October 9, 2018
38 “Teacher,” said John, “we saw someone driving out demons in your name and we told him to stop, because he was not one of us.”
39 “Do not stop him,” Jesus said. “For no one who does a miracle in my name can in the next moment say anything bad about me, 40 for whoever is not against us is for us. 41 Truly I tell you, anyone who gives you a cup of water in my name because you belong to the Messiah will certainly not lose their reward.
42 “If anyone causes one of these little ones—those who believe in me—to stumble, it would be better for them if a large millstone were hung around their neck and they were thrown into the sea. 43 If your hand causes you to stumble, cut it off. It is better for you to enter life maimed than with two hands to go into hell, where the fire never goes out.  45 And if your foot causes you to stumble, cut it off. It is better for you to enter life crippled than to have two feet and be thrown into hell.  47 And if your eye causes you to stumble, pluck it out. It is better for you to enter the kingdom of God with one eye than to have two eyes and be thrown into hell, 48 where
“‘the worms that eat them do not die,
and the fire is not quenched.’
49 Everyone will be salted with fire.
50 “Salt is good, but if it loses its saltiness, how can you make it salty again? Have salt among yourselves, and be at peace with each other.”
There’s too much going on in today’s text to adequately cover in this brief venue. I’ll choose one: sin.
Jesus message is as stark as it is simple and can be brought down to three words: Sin is deadly.
On the one hand, Jesus employs the use of hyperbole yet on the other, he does not overstate his case. Sin means death. Sin doesn’t kill with the surgical strike of a bullet but like the slow cell scorching scourge of cancer.
It reminds me of the more modern day stories that get passed along to describe sin. There’s the story of how monkeys are caught in certain parts of the world. Trappers cut a small hole into a hollow gourd and fill it with the monkey equivalent of snicker bars. The monkey reaches into the gourd, gets a handful of the treats and when he tries to pull his hand out the hole is not large enough for his fist to fit through. The only thing between the monkey and freedom is his grip on the candy. He ultimately succumbs to the trap.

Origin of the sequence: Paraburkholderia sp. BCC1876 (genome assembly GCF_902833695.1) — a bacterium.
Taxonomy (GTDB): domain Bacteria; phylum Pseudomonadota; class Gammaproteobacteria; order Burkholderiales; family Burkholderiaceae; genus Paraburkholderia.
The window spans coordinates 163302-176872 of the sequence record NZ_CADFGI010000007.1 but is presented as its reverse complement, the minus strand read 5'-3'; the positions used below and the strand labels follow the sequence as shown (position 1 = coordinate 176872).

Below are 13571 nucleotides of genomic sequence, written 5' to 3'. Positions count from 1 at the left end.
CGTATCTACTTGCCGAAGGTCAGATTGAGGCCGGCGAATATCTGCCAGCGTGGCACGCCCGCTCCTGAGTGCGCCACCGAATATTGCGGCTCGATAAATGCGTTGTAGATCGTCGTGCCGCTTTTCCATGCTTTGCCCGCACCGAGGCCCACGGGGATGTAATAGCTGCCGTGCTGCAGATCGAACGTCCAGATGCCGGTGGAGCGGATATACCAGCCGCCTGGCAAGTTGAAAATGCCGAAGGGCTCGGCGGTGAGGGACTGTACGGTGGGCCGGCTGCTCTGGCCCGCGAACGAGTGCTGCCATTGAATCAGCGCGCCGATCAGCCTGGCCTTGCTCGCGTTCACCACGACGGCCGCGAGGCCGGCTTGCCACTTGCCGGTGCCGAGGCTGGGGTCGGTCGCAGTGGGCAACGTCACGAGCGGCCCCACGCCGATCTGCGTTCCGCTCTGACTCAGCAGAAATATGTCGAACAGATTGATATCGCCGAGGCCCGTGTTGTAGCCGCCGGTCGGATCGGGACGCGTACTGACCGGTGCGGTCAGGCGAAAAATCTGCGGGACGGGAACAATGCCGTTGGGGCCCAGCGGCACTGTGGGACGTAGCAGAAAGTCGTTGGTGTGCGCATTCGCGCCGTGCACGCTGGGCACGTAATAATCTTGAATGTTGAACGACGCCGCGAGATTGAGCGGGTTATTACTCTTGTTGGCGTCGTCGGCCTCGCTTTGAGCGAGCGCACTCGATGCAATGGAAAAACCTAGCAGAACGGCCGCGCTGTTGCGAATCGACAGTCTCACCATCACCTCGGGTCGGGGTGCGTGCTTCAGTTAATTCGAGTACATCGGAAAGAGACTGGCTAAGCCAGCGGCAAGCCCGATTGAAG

Then there’s the story of how wolves are trapped in certain parts of Alaska. They bury a very sharp knife down into the ice with only the tip of the blade exposed. On top of the blade they place a large hunk of raw meat. The wolf begins eating the meat and in the process cuts his tongue. Unable to distinguish the blood from the raw meat and the blood from his tongue, the wolf bleeds to death in the process of enjoying his last meal.
Of all the stories I’ve told my kids, they seem to remember these the most. They can tell these stories in striking detail. We get it. We understand what sin is and what it does and yet we still do it. Even the most dire warnings don’t manage to steer us clear of the seduction of sin. Jesus wants us to imagine taking a hatchet and hacking off our hand if it leads us into sin. Think about that. Maybe it would help if we actually got a hatchet and held it next to our hand and just contemplated the act of cutting it off. (PLEASE HEAR ME—I’M NOT ADVOCATING ACTUALLY CUTTING OFF A HAND!) Jesus goes to such lengths because sin is so deadly. He’s saying it would be better for you to endure the pain of amputation than the outcome of a tortured life of sin.
Maybe there’s another obvious message hiding within Jesus’ stern warning. What if he’s calling us to preemptive strategies as relates to sin abatement? Because of Jesus’ death on the cross, sin has lost its power over us. Yet somehow it remains powerful. Permit me to close today with a bit of frankness. Whether it be the sins of pride or gluttony or lust or envy or fill in the blank, sin continues to win in our lives because we have adopted a strategy of management instead of eradication. We choose sin management because we aren’t willing to do what sin eradication requires. Even worse, we deem the eradication of sin impossible. So what does sin eradication require? Thanks for asking.
It takes more than me and the Holy Spirit. It requires other people. Until I’m ready to let a couple of other people into the inner sanctum of my soul to help me overcome sin. . . . .
Spirit of the Living God, fall afresh on me. Lord Jesus, I confess too often my sin is a secret lover rather than a moral enemy. Open my eyes to see it how you see it; to truly understand what is at stake. Teach me to run from sin. Melt me. Mold me. Fill me. Use me. For the glory of your name, Jesus. Amen.
What’s your mentality with respect to sin: management or eradication? If you could eradicate one sin in your life starting now, which one would it be? Now what?
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For the Awakening,